The EU is offering 100 bn euro annually to the developing countries for climate change
Adelina Marini, 31 October 2009
The price of adaptation, mitigation and investment in clean technology for the developing countries will be something like 100 bn euro per year until 2020. The is the amount of money, calculated by the European Commission and endorsed by the EU leaders at their European Council on Thursday and Friday. And this is the amount of money the EU proposes to the developing countries in the eve of Copenhagen and will discuss it in Washington with president Obama. According to the Swedish prime minister Fredrik Reinfeldt, whose country is now presiding the Council, "the international public contribution" to this amount will be between 22 and 50 bn euro annually by 2020. In other words this is the money that the developed countries will have to pay from their budgets, i.e. by the taxpayers. The rest of the money will come from private investments.
In the position which the EU will defend at the Copenhagen summit in December, it is also written that for the first 3 years 5-7 bn euro will be necessary for fast-start projects. But these contributions will be voluntary. Mr. Reinfeld has explained that there are member states which are ready to spend such an amount of money in a sign of good will to stimulate the developing countries to respond likewise.
Putting money on the table was one of the controversial issues at the European Council in Brussels because some member states were afraid that such an approach might push the negotiations on a new post-Kyoto agreement into the wrong direction - to argue for money only. After all, the Eu leaders have agreed that putting money on the table that will be paid immediately if there is a new climate change deal, can only motivate the developing countries to undertake adequate measures. Such an approach can also motivate developed countries like the US, Japan, Canada, Australia to get involved with concrete commitments.
Regarding the other controversial element in the financing of climate change within the EU, the EU leaders have agreed to set up a working group which will estimate the financial capabilities of the less prosperous (mainly Eastern European) countries, based on their GDP.
And although the Commission president Jose Manuel Barroso and the Swedish prime minister did not name the new member states who objected to paying the debts of the developed countries to the environment, the Bulgarian prime minister Boyko Borisov explained that it was 9 countries which, he said, managed to negotiate favourable terms. "Very tough session. In the morning we had a working meeting with 9 states and the final solution is the inclusion of a text, guaranteeing that we will not be donors of countries like China, India, Russia and Brazil. When the Union starts paying they will take into account the GDP and the current financial situation of all states", Mr. Borisov said for the Bulgarian journalists in Brussels.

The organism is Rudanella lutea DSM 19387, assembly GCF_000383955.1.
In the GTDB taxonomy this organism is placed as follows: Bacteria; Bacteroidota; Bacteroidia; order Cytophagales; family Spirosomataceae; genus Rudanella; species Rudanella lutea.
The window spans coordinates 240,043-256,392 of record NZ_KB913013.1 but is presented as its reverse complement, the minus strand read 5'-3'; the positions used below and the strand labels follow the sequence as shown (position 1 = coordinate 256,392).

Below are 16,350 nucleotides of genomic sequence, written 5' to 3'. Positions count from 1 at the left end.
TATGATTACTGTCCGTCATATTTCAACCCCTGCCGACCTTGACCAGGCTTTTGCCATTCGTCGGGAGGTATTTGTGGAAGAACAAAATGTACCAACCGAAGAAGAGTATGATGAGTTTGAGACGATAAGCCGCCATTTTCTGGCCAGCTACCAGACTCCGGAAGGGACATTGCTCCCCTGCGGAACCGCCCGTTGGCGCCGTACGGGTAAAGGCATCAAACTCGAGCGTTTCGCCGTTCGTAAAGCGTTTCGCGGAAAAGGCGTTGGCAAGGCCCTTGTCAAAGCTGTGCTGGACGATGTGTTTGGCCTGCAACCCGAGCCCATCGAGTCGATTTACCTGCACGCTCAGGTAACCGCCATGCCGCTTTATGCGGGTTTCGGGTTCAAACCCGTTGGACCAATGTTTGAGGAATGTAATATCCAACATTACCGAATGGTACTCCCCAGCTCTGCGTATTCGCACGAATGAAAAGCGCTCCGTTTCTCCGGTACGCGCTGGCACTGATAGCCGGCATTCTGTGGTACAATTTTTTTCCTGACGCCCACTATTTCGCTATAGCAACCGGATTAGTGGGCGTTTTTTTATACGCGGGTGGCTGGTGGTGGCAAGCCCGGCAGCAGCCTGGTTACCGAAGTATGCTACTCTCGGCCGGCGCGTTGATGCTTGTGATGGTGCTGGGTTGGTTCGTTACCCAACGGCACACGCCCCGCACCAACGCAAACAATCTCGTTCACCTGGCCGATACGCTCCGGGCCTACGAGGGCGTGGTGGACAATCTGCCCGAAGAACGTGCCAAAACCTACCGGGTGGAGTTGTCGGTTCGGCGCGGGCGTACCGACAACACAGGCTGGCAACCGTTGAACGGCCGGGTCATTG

Before the Council on Thursday he said that Bulgaria is poorer than countries like Brazil and India and cannot be forced to finance their efforts in mitigation. But such a position is not serious because it is obvious that a contribution to global warming have all countries with developed industry. Bulgaria cannot be excluded of this group, given the development of the industry during the socialism. And although there is a lot of truth in the argument that this was done by someone else, it is fact that we cannot convince climate change that someone else is responsible for them and they should stop, if they please.
That is why Jose Manuel Barroso has explicitly underlined during the press-conference after the EU summit on Friday that "The issue with the internal burden sharing of EU's commitments will be solved only after a new climate change deal is reached in Copenhagen". This makes the statement of Mr. Borisov: "For almost 2 hours we negotiated while the richer countries accepted our requirement. So we saved at least 40-50 mn euro from these meetings" - is a little too hasty.